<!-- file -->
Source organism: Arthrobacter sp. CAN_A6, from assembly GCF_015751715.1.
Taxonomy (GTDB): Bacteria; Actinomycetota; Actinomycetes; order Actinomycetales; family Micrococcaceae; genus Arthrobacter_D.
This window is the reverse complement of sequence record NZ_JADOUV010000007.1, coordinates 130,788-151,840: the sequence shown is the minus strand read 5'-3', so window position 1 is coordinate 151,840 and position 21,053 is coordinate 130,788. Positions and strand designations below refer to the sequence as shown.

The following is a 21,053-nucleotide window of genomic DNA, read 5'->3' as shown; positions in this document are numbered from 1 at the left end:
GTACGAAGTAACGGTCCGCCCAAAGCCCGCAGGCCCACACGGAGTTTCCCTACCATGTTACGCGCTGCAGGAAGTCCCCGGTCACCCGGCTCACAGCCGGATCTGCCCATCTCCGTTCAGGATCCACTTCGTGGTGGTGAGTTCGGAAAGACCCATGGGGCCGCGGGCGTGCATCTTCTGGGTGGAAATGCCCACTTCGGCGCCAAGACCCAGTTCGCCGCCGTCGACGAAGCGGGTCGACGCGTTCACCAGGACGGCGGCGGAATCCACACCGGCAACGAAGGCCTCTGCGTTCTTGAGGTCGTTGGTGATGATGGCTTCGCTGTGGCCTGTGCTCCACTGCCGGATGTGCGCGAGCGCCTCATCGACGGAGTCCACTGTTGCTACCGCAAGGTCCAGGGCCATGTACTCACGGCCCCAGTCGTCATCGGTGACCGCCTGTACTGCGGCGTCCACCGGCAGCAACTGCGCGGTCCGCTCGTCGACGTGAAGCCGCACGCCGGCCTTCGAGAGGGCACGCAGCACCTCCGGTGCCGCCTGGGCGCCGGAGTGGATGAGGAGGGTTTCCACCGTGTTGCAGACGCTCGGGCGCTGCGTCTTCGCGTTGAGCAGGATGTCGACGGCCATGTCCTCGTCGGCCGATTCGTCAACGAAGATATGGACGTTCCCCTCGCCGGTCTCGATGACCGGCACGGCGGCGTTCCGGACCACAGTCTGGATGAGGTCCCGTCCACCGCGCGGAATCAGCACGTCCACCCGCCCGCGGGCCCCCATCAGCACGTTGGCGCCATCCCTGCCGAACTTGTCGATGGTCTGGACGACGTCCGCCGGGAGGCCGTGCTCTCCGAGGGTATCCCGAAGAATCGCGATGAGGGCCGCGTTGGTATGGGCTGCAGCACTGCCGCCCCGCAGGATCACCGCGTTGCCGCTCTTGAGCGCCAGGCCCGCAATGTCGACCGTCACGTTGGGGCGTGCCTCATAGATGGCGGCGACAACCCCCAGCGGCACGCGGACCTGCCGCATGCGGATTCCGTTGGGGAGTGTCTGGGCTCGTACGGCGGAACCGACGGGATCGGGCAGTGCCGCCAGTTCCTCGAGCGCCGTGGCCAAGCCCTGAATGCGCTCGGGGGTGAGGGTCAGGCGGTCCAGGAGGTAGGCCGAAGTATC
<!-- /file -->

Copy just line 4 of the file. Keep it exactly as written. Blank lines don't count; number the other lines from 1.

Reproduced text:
The following is a 21,053-nucleotide window of genomic DNA, read 5'->3' as shown; positions in this document are numbered from 1 at the left end: